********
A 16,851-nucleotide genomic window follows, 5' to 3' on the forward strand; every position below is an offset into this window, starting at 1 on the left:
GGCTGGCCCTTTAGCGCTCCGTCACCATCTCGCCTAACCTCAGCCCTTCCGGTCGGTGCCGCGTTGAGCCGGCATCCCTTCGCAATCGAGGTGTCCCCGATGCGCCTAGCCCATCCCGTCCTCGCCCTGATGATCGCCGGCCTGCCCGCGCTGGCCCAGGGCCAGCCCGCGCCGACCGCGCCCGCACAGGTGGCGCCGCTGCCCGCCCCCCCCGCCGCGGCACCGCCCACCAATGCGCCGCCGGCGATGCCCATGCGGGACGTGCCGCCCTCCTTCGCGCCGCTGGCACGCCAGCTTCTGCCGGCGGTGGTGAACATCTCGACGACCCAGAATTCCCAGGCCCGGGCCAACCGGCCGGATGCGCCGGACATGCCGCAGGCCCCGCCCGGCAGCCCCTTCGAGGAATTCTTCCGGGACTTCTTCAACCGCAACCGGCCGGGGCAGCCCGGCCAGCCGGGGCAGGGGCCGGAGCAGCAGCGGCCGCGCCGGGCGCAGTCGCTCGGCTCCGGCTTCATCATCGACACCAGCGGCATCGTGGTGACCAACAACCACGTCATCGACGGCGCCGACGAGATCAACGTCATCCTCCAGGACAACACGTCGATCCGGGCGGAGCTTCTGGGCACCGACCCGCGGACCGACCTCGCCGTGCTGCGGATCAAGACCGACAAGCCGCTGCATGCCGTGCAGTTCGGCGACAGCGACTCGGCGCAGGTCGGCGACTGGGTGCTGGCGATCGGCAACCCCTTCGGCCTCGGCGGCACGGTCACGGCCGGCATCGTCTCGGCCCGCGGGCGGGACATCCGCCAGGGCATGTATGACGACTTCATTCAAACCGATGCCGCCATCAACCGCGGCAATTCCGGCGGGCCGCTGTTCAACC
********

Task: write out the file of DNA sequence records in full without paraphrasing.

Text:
A 16,851-nucleotide genomic window follows, 5' to 3' on the forward strand; every position below is an offset into this window, starting at 1 on the left:
GGCTGGCCCTTTAGCGCTCCGTCACCATCTCGCCTAACCTCAGCCCTTCCGGTCGGTGCCGCGTTGAGCCGGCATCCCTTCGCAATCGAGGTGTCCCCGATGCGCCTAGCCCATCCCGTCCTCGCCCTGATGATCGCCGGCCTGCCCGCGCTGGCCCAGGGCCAGCCCGCGCCGACCGCGCCCGCACAGGTGGCGCCGCTGCCCGCCCCCCCCGCCGCGGCACCGCCCACCAATGCGCCGCCGGCGATGCCCATGCGGGACGTGCCGCCCTCCTTCGCGCCGCTGGCACGCCAGCTTCTGCCGGCGGTGGTGAACATCTCGACGACCCAGAATTCCCAGGCCCGGGCCAACCGGCCGGATGCGCCGGACATGCCGCAGGCCCCGCCCGGCAGCCCCTTCGAGGAATTCTTCCGGGACTTCTTCAACCGCAACCGGCCGGGGCAGCCCGGCCAGCCGGGGCAGGGGCCGGAGCAGCAGCGGCCGCGCCGGGCGCAGTCGCTCGGCTCCGGCTTCATCATCGACACCAGCGGCATCGTGGTGACCAACAACCACGTCATCGACGGCGCCGACGAGATCAACGTCATCCTCCAGGACAACACGTCGATCCGGGCGGAGCTTCTGGGCACCGACCCGCGGACCGACCTCGCCGTGCTGCGGATCAAGACCGACAAGCCGCTGCATGCCGTGCAGTTCGGCGACAGCGACTCGGCGCAGGTCGGCGACTGGGTGCTGGCGATCGGCAACCCCTTCGGCCTCGGCGGCACGGTCACGGCCGGCATCGTCTCGGCCCGCGGGCGGGACATCCGCCAGGGCATGTATGACGACTTCATTCAAACCGATGCCGCCATCAACCGCGGCAATTCCGGCGGGCCGCTGTTCAACC